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How Information Products Can Convert More Visitors to Paying Customers

My friend, Dan owns a small software company that sells subscription services to realtors. For a very reasonable monthly fee Dan will create a website that allows the realtor to upload guided tours of their listed properties. Prospective buyers can browse the listed properties and contact the realtor for more information on properties they're interested in.

It's a pretty cool service and once realtors start using it, they are very enthusiastic about the results.

The problem was that although Dan was getting a lot of visitors to his website, very few visitors were taking the next step: a guided tour of how the service worked.

Problem: Asking for Too Much Too Soon

Taking a look at their website, I could see what was happening: to take the guided tour the visitor had to provide their name and e mail address. Once the tour was over, prospect was told to call a 1-800 number to schedule a free consultation to discuss how the service would help them show more properties.

Here's the problem. In this age in which every other message seems to be to buy something, people have become wary of tactics like free consultations.

The term "free consultation" is a red flag like "trust me." What the prospect really thinks is "they'll just try to talk me into buying something."

And let's face it, this is quite often the case.

Solution: Use Information Products as "Stepping Stones"

Picture a stream. A fairly wide, deep stream. You're on one side and your prospect is on the other. When the only offer you make is "Call me for a free consultation" with the intention to sell them something pricey, you are basically asking prospective customers to leap across the stream.

Will some prospects do that? Sure, every once in a while someone will be motivated and confident enough to make that big jump.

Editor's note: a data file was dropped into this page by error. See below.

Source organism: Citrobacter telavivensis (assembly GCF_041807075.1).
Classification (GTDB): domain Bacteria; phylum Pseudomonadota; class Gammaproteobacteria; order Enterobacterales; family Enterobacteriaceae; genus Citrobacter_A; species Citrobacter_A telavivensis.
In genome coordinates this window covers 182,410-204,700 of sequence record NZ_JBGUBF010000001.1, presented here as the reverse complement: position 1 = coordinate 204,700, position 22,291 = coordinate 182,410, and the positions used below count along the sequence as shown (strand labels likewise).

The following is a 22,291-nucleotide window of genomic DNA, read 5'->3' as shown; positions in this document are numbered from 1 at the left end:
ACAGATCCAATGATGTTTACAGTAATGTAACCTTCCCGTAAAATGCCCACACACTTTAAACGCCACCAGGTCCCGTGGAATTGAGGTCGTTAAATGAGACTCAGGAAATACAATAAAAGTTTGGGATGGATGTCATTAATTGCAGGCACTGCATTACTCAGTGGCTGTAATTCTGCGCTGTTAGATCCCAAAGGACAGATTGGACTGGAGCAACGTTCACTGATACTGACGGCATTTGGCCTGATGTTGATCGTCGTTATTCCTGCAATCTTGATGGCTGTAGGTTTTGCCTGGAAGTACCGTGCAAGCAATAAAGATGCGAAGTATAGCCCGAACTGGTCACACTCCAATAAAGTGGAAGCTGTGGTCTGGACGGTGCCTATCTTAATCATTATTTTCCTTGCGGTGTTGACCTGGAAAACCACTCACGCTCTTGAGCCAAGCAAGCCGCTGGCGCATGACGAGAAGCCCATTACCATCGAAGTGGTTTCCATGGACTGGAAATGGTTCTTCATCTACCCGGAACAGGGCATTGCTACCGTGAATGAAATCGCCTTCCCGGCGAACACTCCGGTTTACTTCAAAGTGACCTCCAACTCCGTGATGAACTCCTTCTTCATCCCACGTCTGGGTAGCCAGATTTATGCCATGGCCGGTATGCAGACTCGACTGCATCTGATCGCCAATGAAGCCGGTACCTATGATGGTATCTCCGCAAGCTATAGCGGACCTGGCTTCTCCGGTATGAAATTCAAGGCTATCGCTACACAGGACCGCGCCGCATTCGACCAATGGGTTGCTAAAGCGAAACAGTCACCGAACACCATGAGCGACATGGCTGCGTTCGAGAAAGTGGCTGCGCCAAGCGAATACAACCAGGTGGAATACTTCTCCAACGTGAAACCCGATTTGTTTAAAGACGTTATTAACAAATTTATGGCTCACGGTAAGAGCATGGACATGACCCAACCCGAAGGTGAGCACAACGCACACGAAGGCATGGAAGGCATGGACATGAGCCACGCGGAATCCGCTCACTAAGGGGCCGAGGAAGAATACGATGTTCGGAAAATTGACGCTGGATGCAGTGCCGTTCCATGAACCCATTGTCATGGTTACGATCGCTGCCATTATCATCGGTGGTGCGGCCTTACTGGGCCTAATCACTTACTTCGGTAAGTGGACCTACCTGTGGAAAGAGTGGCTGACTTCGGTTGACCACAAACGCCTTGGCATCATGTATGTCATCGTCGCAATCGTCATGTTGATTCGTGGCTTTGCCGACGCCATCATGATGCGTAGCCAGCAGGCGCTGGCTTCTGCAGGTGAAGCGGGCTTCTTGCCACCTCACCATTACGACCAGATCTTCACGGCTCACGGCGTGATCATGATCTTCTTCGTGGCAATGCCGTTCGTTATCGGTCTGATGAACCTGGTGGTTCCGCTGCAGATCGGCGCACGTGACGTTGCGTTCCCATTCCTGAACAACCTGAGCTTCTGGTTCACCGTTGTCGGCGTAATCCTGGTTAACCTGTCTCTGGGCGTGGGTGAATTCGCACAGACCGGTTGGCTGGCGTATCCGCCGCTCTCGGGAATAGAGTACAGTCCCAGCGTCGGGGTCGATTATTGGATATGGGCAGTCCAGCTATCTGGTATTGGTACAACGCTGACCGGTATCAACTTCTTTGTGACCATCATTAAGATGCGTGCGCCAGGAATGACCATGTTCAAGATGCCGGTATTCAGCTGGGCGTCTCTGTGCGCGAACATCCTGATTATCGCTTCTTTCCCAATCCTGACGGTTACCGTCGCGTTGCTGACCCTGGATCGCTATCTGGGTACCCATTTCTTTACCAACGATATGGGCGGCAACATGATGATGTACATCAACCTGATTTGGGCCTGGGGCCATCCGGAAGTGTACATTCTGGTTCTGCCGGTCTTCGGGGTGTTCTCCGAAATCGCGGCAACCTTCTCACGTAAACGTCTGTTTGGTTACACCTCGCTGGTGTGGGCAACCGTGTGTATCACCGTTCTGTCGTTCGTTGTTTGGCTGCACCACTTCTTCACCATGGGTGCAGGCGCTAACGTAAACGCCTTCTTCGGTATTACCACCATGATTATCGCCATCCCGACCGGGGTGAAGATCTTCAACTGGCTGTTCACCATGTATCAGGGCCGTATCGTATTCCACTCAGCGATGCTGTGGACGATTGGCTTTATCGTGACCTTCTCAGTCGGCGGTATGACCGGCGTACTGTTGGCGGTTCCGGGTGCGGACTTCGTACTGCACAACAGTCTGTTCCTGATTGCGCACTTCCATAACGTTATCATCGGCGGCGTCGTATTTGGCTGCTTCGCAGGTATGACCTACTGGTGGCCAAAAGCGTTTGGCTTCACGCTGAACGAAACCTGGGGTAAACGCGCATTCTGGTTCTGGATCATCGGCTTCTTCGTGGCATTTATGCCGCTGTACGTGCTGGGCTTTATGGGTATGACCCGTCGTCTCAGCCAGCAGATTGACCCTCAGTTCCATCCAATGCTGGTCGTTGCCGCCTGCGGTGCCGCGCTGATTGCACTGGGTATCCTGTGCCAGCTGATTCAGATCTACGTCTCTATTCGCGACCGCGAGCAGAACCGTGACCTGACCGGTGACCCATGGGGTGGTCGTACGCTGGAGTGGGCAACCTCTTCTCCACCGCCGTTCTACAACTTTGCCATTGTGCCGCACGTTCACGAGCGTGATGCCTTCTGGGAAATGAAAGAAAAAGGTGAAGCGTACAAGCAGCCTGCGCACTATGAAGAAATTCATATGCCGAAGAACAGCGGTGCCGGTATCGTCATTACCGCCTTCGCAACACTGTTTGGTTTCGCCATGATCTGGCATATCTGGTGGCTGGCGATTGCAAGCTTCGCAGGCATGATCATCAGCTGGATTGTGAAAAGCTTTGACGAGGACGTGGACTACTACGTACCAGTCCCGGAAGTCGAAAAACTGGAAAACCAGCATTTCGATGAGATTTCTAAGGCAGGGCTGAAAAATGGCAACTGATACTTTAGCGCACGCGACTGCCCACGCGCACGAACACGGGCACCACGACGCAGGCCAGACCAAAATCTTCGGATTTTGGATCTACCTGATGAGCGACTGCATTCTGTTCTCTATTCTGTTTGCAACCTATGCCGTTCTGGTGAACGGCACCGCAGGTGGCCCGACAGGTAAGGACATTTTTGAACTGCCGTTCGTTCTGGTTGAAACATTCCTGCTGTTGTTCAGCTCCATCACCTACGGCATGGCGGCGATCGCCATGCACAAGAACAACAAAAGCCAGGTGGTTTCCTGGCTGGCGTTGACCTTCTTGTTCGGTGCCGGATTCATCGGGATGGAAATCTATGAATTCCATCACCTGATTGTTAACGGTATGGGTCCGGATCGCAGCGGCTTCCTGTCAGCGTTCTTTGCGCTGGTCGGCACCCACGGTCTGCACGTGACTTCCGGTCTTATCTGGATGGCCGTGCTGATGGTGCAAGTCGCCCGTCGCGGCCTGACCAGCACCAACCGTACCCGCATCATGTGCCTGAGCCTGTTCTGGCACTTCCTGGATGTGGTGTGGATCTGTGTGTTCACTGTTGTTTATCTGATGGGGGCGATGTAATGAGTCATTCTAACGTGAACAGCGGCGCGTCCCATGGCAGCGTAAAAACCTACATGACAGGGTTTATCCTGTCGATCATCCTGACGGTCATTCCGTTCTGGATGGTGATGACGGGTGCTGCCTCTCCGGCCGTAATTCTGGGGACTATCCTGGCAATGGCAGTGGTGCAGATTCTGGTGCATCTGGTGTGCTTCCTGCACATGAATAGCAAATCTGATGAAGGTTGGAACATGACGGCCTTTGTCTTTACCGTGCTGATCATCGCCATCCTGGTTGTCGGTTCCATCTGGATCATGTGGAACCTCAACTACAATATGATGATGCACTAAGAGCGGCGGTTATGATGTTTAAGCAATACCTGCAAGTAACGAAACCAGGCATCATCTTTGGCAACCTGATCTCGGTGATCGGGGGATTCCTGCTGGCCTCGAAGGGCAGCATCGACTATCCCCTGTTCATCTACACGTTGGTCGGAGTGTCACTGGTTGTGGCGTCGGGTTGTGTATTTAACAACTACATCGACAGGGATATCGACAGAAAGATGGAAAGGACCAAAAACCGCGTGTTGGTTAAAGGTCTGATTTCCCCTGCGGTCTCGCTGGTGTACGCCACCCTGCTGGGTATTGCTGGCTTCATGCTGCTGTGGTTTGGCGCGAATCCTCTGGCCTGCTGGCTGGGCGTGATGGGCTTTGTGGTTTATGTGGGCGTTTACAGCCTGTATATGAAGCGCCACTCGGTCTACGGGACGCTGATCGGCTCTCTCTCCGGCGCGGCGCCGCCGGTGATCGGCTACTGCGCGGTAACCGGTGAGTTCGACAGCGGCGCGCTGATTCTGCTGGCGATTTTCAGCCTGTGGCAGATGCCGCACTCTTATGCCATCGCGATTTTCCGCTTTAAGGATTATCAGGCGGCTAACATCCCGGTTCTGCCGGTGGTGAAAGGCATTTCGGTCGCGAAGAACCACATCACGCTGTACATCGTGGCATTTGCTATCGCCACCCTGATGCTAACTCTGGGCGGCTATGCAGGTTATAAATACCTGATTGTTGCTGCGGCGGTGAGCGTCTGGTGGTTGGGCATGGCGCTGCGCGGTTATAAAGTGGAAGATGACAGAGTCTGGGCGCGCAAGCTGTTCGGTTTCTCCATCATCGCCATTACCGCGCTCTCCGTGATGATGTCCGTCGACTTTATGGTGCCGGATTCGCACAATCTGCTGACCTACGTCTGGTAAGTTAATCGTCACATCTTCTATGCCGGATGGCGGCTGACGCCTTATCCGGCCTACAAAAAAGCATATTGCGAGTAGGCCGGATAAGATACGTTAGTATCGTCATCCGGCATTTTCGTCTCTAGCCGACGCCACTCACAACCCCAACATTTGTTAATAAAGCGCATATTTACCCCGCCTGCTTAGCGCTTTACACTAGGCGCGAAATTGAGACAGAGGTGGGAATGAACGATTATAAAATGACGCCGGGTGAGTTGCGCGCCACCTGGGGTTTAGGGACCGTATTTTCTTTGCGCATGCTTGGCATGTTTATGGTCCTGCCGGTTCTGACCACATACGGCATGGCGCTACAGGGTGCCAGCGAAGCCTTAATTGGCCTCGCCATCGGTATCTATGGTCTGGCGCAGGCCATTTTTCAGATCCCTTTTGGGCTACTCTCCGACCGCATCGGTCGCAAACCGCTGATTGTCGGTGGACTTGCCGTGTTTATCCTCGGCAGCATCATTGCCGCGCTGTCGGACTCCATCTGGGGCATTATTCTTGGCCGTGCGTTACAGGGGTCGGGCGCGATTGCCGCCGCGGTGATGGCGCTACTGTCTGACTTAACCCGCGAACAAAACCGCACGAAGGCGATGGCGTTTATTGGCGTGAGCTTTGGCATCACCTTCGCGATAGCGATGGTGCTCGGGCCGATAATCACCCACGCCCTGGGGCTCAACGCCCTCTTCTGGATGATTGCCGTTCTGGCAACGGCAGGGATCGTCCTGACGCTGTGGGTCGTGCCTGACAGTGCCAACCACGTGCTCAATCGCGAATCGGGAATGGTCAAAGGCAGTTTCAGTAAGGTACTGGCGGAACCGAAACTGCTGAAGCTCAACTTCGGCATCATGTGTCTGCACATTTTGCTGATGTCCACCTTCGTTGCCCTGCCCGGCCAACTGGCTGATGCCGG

Most, however, won't.

You need to provide them with 2-3 good, sturdy stepping stones they can use to cross the stream.

The stepping stones are information products that provide increasing levels of support along with higher price points.

Example: Using Stepping Stone Products

I suggested to Dan that he add two intermediate offers that would allow prospects who weren't quite ready to buy the full service:

Product #1 A free, monthly ezine with articles on how customers were using their products and getting results. When prospects read about someone like themselves succeeding, they would begin to feel more confident that they, too, could get good results.

Product #2. A $79 Assessment. Through an online form, the prospect answers several questions and submits it for analysis.

They get a 5-page report back on exactly how the service would help them. If the service won't help them the fee is waived. If they decide to go ahead and subscribe the $79 is applied against the cost of their subscription.

Keys to Creating Stepping Stones for Your Customers

1.) Make sure you're offering one free product that allows prospects to experience what you do.

I prefer ezines or blog subscriptions because they provide multiple opportunities to be in touch over a period of time.

2.) Add one to two intermediate information products.

The products should:

* Provide increasing levels of support * Priced to reflect the increased level of support

3.) Test the products to make sure they appeal to your ideal customer.

I'm a big proponent of testing with ideal customers. Let a few of your customers try out your new product. If they are using it and getting good results, you have a winner. If they never touch it, you have some refinements to make.

Bottom Line

If you're getting a lot of interest in your product or service but very few are actually buying, you may need to use some information products as stepping stones.

I recommend offering 1-2 free products and at least 1 product you sell at a price lower than what you're selling as "top of the line." This allows prospective clients to keep in touch with you and to benefit from your products and services even if they're not ready to buy your top of the line offering.

Judy Murdoch helps small business owners create low-cost, effective marketing campaigns using word-of-mouth referrals, guerrilla marketing activities, and five-star strategic alliances. To download a free copy of the workbook, "Where Does it Hurt? Marketing Solutions to the problems that Drive Your Customers Crazy!" go to www.judymurdoch.com/workbook.htm You can contact Judy at 303-475-2015 or [email protected]

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